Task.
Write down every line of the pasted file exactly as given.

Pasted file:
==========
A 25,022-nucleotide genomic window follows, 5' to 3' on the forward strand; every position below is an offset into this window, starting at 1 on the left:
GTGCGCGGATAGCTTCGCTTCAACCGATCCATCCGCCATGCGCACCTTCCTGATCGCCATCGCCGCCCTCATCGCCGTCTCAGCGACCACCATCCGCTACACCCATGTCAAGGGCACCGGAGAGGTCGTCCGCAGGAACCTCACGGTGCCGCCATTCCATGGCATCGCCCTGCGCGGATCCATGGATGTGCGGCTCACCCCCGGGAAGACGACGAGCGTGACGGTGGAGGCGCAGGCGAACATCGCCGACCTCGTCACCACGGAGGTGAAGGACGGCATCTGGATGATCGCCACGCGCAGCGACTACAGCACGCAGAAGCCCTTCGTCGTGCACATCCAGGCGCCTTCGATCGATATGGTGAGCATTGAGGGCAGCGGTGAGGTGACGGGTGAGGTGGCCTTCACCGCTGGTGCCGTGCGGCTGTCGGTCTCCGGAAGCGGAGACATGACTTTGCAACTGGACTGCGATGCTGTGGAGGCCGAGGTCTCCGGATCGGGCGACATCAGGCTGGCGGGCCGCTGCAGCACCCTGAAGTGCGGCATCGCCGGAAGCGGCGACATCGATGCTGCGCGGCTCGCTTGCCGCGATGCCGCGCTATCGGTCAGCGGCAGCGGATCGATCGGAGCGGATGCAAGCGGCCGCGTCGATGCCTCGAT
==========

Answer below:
A 25,022-nucleotide genomic window follows, 5' to 3' on the forward strand; every position below is an offset into this window, starting at 1 on the left:
GTGCGCGGATAGCTTCGCTTCAACCGATCCATCCGCCATGCGCACCTTCCTGATCGCCATCGCCGCCCTCATCGCCGTCTCAGCGACCACCATCCGCTACACCCATGTCAAGGGCACCGGAGAGGTCGTCCGCAGGAACCTCACGGTGCCGCCATTCCATGGCATCGCCCTGCGCGGATCCATGGATGTGCGGCTCACCCCCGGGAAGACGACGAGCGTGACGGTGGAGGCGCAGGCGAACATCGCCGACCTCGTCACCACGGAGGTGAAGGACGGCATCTGGATGATCGCCACGCGCAGCGACTACAGCACGCAGAAGCCCTTCGTCGTGCACATCCAGGCGCCTTCGATCGATATGGTGAGCATTGAGGGCAGCGGTGAGGTGACGGGTGAGGTGGCCTTCACCGCTGGTGCCGTGCGGCTGTCGGTCTCCGGAAGCGGAGACATGACTTTGCAACTGGACTGCGATGCTGTGGAGGCCGAGGTCTCCGGATCGGGCGACATCAGGCTGGCGGGCCGCTGCAGCACCCTGAAGTGCGGCATCGCCGGAAGCGGCGACATCGATGCTGCGCGGCTCGCTTGCCGCGATGCCGCGCTATCGGTCAGCGGCAGCGGATCGATCGGAGCGGATGCAAGCGGCCGCGTCGATGCCTCGAT